20. Tomlin091744

    Tomlin091744 Member

    Location:
    Texas
    As I know it, this being second hand info, everyone lost their job when AB took over GI.
  21. otispdriftwood

    otispdriftwood Member

    Location:
    New York
    Lose their job or leave their job? Bottom line - jobs stayed. The people holding them changed.
  22. jesskidden

    jesskidden Member

    Location:
    New Jersey
    All the stories at the time said nothing of the sort. In the official press release, the owner of Goose Island, John Hall, specifically wrote: "We had several options, but we decided to go with Anheuser Busch because it was the best. The transaction is good for our stakeholders, employees and customers." Given that Hall stayed on for over a year under AB ownership, it seems unlikely that he would specify his employees in that PR only to go in the next day and fire all of them.

    The only notable employee who left GI at the time of AB's buyout was Hall's son/brewer, Greg Hall, and he left to start a cider company.
    steveh likes this.
  23. JackHorzempa

    JackHorzempa Member

    Location:
    Pennsylvania
    JK,

    John Laffler who was in charge of the barrel aging program (which is a BIG deal at Goose Island) also left the company. I was able to meet and converse with John at a Goose Island event during Philly beer week. He is an extremely experienced and knowledgeable beer guy. He is also a ‘class act’ and a true gentlemen to speak to. IMHO, John’s leaving Goose Island is a disappointment for Goose Island. I wish John good luck in his next venture.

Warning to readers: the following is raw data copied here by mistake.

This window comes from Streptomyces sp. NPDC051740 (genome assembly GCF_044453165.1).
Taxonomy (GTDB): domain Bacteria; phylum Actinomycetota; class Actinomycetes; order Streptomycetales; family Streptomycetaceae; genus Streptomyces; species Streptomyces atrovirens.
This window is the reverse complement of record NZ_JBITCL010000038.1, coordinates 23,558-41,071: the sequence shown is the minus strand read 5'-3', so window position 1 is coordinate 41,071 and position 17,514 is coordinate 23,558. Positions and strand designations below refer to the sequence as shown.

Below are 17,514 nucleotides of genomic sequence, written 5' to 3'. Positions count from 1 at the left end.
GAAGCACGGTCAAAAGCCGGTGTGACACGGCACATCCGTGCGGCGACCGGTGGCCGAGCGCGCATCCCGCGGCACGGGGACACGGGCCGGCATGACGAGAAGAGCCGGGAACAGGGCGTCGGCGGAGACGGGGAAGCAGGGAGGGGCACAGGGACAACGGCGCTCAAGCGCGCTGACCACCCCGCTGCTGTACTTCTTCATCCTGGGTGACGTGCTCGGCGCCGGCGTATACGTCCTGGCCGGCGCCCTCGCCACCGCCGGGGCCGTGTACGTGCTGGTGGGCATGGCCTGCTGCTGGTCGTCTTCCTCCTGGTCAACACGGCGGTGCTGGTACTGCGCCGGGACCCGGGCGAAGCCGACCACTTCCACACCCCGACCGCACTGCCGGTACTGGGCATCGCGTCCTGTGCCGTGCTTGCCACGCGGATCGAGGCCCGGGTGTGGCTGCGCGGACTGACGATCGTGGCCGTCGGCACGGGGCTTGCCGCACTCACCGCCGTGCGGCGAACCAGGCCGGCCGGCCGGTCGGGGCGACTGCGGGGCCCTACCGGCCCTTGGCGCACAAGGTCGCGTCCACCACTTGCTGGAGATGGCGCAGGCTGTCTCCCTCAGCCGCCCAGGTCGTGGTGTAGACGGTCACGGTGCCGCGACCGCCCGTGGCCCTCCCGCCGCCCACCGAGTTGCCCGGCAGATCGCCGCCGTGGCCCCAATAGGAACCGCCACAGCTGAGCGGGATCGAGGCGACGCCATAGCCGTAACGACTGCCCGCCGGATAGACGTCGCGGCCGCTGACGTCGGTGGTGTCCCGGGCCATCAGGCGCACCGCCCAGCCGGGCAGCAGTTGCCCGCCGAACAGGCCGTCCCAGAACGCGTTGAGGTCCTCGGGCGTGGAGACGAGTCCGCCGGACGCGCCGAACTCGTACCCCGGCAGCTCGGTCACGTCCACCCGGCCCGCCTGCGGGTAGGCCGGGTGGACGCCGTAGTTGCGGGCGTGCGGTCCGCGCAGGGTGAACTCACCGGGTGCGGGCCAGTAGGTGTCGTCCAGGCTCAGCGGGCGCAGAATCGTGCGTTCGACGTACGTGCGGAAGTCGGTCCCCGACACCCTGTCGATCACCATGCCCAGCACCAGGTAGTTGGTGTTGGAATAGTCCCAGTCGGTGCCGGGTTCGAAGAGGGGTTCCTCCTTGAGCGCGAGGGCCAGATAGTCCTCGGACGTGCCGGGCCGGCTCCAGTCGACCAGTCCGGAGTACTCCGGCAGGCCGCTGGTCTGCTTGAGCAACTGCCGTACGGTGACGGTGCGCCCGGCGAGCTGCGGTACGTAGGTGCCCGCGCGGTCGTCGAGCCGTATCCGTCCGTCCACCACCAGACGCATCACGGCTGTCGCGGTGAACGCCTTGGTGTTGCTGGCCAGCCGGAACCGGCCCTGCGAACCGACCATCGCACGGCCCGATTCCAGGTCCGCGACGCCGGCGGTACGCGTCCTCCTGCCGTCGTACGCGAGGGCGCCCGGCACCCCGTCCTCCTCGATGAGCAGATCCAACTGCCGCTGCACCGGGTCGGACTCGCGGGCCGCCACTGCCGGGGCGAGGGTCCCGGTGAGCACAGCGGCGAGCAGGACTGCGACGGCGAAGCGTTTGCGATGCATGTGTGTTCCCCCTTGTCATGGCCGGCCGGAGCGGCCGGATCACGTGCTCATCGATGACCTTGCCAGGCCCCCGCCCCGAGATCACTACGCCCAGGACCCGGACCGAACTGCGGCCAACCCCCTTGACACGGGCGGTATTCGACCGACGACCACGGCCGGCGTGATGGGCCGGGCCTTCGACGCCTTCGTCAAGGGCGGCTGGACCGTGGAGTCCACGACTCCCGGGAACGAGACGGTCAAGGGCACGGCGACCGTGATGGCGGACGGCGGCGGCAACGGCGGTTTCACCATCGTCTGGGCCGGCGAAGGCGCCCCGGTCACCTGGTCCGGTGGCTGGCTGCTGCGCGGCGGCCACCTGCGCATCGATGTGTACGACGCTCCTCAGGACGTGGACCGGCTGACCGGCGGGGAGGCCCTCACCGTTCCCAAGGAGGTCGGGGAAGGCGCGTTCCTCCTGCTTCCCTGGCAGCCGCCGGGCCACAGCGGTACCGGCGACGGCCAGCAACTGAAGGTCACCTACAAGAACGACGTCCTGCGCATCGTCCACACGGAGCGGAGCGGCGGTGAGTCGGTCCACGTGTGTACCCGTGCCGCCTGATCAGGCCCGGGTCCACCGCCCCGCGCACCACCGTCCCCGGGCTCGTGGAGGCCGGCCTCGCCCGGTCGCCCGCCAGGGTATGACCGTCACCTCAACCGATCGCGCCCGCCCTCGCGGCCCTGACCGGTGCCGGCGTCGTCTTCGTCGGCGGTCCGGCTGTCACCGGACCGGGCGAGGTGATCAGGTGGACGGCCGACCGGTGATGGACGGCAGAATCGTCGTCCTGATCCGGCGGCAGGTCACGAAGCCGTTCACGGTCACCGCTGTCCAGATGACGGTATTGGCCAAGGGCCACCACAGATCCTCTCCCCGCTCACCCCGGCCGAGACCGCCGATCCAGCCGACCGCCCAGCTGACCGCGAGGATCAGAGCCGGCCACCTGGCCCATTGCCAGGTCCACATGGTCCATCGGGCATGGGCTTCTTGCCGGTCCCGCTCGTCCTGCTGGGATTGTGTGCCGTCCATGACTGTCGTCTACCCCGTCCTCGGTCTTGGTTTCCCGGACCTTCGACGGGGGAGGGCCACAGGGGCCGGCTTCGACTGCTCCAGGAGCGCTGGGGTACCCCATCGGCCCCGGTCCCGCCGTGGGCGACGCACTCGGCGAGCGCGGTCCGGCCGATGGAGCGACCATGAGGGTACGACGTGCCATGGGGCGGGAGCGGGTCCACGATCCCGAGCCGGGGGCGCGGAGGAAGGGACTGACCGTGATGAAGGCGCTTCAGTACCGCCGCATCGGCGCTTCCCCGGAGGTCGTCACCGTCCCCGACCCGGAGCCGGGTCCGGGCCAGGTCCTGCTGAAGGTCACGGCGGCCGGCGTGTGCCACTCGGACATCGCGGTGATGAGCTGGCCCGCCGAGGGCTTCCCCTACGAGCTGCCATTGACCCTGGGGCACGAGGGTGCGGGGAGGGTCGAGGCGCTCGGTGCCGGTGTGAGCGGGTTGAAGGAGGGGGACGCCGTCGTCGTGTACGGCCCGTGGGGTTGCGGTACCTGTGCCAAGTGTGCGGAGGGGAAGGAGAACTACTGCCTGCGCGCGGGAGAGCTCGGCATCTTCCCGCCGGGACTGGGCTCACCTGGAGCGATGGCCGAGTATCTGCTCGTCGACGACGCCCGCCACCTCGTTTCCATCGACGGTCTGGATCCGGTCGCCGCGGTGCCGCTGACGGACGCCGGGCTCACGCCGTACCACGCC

http://beeradvocate.com/community/t...oose-island-to-start-off-color-brewing.51959/

    Cheers!

    Jack
  24. jesskidden

    jesskidden Member

    Location:
    New Jersey
    Yes, he left the company, over a year after it was bought by AB (and, one supposes, after he had cashed a number of payroll checks from AB in that time). And according to that very article he had been planning to start his own brewery since 2009 - 2 years before AB's purchase of GI.

    I don't think that qualifies as falling under the concept of "everyone lost their job when AB took over GI". ;)

    I'm not in Chicago, so I don't know what sort of changes happened down on the production floor at the brewery but I think if AB had gone into that brewery and fired everyone, it might have made some news. :eek:
    cavedave likes this.
  25. JackHorzempa

    JackHorzempa Member

    Location:
    Pennsylvania
    As, always. You da man!

    Cheers!
  26. steveh

    steveh Member

    Location:
    Illinois
    Don't tell that to Brett Porter.
  27. beastmammoth

    beastmammoth Member

    Location:
    New York
    I think BMCs succeed because they've taken a watered down, extremely easily accessible product and managed to make it hyper-masculine. When you take your first sip of most any beer (with some exceptions) the one that tastes least-bad is going to bud light. Many of the pleasing flavors of beer are acquired, especially hops.